Filed under Afghan Media, Parliament, Parliamentary Elections 2010

Karzai’s Parliament Inauguration Speech, and the Special Court

My Outlook op-ed on Jan 27.

The parliament inauguration which had become a ridiculous lead story in every news hour around the world for days was resolved yesterday. President Karzai had to give in finally and do what the Constitution requires him to do. Actually our rulers are so stubborn in pushing the issues for a favorable situation that always underestimate the scenario and outcomes. Even when the official statement was released from Presidential Palace confirming Wednesday’s inauguration, I was still fearful of another dramatic episode erupting out of nowhere. Though there were some, like the sit-in of losing candidates in the Presidential Palace for a day, as a protest asking Karzai not to inaugurate the house. They were sitting until 11am when the house was inaugurated and their hopes ruined. This fearful perception more alerted me when some Senators walked out of the house just before the inauguration. Then it was clear that they are walking out because of lack of seats reserved for them.

President Karzai said some important stuff in his inauguration speech, while some sentences were the same reiteration. He again blatantly accused foreigners of meddling in elections and pushing him to open the house today. The diplomats of different countries sitting in the house that time might have smiled with themselves without making the amusement appear on their faces on Karzai’s accusation. General Petraaeus and Ambassador Eikenbery might have very much felt this sentence of the President. Besides the usual accusations that are now habitual from President Karzai, he said some very important points. “Afghanistan must have sovereignty without any limits and conditions”, he said while emphasizing on “legalization” of the presence of foreign troops in Afghanistan. “PRTs and other unnecessary offices of international organizations are serious hurdles for governance and state building”, this was quite confusing from the President adding that “the Government must abolish these governing and security parallels step by step.” These were tough messages to the US and NATO countries, who are in a rush of withdrawal from 2014, which President Karzai said “the Afghans are capable of security transition”.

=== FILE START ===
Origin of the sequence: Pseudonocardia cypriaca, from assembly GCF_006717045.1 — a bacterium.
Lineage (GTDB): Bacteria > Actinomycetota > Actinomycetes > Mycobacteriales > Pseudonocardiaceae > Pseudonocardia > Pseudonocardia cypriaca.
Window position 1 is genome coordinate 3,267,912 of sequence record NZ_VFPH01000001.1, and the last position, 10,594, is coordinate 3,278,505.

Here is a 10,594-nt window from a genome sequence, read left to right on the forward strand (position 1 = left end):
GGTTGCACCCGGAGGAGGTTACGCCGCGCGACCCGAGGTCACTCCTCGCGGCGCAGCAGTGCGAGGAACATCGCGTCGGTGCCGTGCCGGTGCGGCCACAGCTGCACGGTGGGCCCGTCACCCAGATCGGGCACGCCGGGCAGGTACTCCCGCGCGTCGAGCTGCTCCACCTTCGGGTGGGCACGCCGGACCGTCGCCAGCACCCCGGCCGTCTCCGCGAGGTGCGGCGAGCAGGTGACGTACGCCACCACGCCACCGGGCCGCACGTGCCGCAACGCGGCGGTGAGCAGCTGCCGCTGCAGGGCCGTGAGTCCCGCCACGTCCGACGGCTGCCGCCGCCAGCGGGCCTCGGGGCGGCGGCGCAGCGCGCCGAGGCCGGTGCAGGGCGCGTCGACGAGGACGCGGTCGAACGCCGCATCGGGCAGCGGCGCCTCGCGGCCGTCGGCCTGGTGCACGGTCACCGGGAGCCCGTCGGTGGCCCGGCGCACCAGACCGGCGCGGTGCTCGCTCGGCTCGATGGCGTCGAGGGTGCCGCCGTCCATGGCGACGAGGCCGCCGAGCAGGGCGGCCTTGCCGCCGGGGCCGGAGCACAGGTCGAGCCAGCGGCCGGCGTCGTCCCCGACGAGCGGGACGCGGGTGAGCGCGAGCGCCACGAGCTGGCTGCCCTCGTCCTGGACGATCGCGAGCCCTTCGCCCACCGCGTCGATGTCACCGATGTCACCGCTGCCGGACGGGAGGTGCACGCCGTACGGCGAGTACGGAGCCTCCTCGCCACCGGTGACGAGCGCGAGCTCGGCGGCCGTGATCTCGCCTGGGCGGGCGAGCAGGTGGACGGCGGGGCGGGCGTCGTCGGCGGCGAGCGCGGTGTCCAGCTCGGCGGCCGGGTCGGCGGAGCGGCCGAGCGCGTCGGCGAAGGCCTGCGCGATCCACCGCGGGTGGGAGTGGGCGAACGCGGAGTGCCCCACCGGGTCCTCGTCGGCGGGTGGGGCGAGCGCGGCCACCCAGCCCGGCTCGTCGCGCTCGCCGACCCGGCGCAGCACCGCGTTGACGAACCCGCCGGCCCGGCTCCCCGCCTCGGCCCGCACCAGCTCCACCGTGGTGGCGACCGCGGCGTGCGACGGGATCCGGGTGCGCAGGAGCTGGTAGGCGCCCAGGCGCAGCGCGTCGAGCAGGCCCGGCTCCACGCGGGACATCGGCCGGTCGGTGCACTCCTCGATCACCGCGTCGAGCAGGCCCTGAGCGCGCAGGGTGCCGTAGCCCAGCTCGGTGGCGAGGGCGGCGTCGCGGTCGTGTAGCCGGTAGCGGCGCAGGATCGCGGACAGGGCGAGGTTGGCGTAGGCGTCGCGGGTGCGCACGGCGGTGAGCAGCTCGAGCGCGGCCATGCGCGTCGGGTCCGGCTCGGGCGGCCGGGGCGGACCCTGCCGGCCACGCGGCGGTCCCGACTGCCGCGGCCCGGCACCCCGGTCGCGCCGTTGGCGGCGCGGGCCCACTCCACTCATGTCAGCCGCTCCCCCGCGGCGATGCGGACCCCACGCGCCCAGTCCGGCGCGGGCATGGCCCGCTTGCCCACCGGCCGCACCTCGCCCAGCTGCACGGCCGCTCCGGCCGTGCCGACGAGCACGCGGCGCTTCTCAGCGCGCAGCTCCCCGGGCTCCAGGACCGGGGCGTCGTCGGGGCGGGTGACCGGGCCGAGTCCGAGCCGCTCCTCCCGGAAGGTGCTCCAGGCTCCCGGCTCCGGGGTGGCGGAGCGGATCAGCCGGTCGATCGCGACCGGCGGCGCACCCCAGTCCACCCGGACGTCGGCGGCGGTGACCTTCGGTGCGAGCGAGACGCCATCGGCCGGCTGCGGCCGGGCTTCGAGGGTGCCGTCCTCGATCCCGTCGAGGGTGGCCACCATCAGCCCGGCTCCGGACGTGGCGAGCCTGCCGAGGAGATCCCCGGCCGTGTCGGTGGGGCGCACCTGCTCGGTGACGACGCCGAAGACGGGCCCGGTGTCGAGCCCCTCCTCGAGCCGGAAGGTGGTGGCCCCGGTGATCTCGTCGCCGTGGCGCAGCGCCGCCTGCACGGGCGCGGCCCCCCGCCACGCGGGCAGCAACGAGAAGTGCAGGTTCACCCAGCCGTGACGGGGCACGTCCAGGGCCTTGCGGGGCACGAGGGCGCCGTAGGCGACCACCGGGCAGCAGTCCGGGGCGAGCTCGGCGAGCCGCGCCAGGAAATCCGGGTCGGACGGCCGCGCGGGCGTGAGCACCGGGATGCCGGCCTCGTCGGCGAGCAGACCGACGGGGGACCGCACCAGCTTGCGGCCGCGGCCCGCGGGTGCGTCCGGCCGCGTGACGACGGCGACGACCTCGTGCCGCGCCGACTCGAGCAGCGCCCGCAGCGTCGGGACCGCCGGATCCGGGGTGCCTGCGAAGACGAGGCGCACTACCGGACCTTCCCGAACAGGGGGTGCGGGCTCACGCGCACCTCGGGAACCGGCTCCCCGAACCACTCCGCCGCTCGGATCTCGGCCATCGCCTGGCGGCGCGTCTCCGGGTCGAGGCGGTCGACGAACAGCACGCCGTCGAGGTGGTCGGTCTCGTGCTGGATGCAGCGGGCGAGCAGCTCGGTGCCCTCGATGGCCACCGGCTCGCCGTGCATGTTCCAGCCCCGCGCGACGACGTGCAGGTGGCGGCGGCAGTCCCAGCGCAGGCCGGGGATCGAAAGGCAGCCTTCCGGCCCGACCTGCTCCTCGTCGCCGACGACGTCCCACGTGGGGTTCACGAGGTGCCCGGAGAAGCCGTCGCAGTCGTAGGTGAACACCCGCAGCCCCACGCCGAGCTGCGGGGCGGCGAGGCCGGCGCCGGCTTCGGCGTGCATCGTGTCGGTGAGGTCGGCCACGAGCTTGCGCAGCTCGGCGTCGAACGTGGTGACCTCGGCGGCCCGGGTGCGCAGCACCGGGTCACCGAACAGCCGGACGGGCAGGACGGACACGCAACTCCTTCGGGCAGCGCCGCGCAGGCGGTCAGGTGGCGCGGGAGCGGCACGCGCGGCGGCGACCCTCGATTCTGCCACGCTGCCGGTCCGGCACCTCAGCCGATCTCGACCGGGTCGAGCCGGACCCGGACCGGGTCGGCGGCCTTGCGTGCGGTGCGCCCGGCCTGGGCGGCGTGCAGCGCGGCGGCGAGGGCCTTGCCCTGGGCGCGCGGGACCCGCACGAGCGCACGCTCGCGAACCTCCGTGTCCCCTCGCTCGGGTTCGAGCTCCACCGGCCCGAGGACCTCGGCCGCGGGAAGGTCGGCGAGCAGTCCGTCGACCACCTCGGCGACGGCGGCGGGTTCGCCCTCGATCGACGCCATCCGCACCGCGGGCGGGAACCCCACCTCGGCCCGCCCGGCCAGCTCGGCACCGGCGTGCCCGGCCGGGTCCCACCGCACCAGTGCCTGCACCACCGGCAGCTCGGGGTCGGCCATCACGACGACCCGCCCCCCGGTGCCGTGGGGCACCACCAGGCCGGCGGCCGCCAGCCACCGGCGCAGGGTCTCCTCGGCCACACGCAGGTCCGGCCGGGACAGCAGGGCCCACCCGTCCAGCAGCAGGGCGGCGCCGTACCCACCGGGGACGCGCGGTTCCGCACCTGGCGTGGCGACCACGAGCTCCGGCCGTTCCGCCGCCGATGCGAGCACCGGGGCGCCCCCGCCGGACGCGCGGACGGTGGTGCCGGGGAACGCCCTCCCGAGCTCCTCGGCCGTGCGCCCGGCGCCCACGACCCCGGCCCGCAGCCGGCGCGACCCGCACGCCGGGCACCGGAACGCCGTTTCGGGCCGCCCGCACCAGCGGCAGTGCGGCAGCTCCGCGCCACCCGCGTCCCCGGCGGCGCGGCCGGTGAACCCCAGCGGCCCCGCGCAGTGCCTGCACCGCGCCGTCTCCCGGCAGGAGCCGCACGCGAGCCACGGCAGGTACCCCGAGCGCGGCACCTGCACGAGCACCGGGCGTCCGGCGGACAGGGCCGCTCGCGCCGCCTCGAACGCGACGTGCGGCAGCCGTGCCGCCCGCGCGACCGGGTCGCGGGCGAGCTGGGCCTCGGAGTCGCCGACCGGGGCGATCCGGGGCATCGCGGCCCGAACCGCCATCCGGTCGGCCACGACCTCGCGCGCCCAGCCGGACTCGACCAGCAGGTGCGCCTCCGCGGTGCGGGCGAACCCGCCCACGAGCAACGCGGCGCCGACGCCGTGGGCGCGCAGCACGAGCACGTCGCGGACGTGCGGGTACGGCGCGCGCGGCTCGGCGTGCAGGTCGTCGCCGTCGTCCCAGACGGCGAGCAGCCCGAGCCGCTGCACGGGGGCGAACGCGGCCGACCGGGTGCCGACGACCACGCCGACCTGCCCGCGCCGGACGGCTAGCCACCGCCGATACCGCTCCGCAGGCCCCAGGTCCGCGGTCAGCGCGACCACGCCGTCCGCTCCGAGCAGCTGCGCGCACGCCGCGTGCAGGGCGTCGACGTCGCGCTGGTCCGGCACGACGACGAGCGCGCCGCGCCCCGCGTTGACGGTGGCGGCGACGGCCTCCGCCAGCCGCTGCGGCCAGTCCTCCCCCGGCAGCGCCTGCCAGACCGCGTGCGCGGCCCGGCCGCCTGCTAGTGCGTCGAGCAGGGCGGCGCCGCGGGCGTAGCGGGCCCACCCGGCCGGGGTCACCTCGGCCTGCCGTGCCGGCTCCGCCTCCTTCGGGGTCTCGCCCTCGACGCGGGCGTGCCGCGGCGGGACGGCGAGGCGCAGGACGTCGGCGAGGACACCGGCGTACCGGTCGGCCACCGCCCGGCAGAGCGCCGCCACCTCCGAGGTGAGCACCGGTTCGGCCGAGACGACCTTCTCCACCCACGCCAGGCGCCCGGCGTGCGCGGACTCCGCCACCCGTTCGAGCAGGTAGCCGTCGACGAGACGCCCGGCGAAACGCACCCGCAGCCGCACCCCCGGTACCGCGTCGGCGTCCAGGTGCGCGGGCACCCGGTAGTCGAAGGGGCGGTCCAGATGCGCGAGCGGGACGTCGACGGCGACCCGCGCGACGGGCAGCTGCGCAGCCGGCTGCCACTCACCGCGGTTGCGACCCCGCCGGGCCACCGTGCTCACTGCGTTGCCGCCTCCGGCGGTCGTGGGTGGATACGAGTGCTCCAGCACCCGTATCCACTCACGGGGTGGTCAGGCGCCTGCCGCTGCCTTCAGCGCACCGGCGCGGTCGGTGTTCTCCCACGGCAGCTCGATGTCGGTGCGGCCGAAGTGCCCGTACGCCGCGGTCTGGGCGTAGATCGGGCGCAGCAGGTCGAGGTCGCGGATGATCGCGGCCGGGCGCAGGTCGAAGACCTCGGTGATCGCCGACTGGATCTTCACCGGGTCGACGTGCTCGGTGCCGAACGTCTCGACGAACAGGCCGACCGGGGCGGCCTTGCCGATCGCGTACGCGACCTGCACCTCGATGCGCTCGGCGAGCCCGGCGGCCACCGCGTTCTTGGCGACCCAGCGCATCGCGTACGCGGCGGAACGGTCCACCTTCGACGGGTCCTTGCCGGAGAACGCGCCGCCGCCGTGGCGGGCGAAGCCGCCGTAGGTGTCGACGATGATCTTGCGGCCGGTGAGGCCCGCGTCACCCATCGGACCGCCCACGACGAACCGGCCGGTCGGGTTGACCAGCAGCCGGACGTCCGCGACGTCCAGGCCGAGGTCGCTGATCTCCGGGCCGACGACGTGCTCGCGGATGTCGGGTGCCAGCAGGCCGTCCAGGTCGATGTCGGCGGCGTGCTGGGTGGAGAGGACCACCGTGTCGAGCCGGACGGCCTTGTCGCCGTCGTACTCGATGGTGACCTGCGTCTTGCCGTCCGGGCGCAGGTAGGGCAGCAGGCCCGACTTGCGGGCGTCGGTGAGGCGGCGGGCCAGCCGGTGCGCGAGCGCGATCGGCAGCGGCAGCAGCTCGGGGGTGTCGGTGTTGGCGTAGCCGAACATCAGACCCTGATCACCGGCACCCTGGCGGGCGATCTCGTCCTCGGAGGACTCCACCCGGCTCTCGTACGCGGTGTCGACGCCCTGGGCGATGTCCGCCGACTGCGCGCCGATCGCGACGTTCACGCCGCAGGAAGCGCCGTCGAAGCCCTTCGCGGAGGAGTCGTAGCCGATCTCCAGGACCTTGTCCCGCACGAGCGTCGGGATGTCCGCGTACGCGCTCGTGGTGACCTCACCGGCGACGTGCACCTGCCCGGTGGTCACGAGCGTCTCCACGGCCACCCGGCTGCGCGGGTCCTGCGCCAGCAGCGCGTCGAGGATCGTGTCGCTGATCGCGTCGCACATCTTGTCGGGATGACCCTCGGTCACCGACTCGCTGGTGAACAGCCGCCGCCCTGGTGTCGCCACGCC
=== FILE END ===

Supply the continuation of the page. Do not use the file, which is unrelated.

President Karzai talked of Afghanistan’s good relations with Saudi Arabia, Russia, Turkey, India, Iran and Pakistan. But he mentioned the last two countries particularly that Afghanistan will never be used against Pakistan and Iran. “To our brother country Pakistan I say Afghanistan will never be used against Pakistan security and sovereignty. Peace without mutual cooperation is impossible.” Talking about corruption, Karzai against focused more on foreign contracts, rather than the corrupt ruling elite.

However, the only part of President Karzai’s speech I liked was when he addressing the Taliban said they are responsible for trees and jungles’ destruction by foreign troops’ bombardment. “You must stop fighting, so that villages are not destroyed, trees are not burnt by foreign troops,” he said. In interesting to note that in his parts of speech particularly about Pakistan and the US, he spoke in Pashtu, while the rest in Dari. President’s former election rival Abdullah Abdullah was also present, and warmly congratulated Karzai for inauguration by shaking hands.

Now that the parliament has been inaugurated, the real battle starts. The crisis is avoided just temporarily. Because the Special Court is still a controversial issue. Besides that, election of the Speaker of the House will be the first battle of the house. Abdullah Abdullah publicly announced his support for former speaker Younas Qanooni, while other potential candidates include Abdul Rasool Sayyaf, Mirwais Yasini, Muhiuddin Mehdi and probable candidates like Ahmad Behzaad and Mansoor. However, political bargaining has yet to begin from today.

Aside from the world headlines, the parliament inauguration crisis had started a heated debate on TV talk shows in Afghanistan. But in countries like Afghanistan, people know one good trick to bring a sudden complete change in the course of public opinion and the concerned debate. Here when someone has no logic and reason for argument, they take refuge in references of “Islamic Sharia” and bring about provocative religious terms which are, in most cases, totally irrelevant to the debated topic or issue. Same is happening nowadays. The other day, Mr. Marastyal in a talk show on ToloNews was saying “Afghanistan is an Islamic country, and Sharia rules are our preferences”. He mentioned this sentence with emphasize on the word “Islamic Sharia” in the middle of a discussion about the Special Court, which I think, was completely irrelevant, rather a negative approach in discussion when you are weak in argument, and bring about “Sharia” which the person sitting opposite to you cannot dare say a word in disagreement. Because then it becomes a matter of public sentiments with religious terms, where people are easily outraged or convinced with.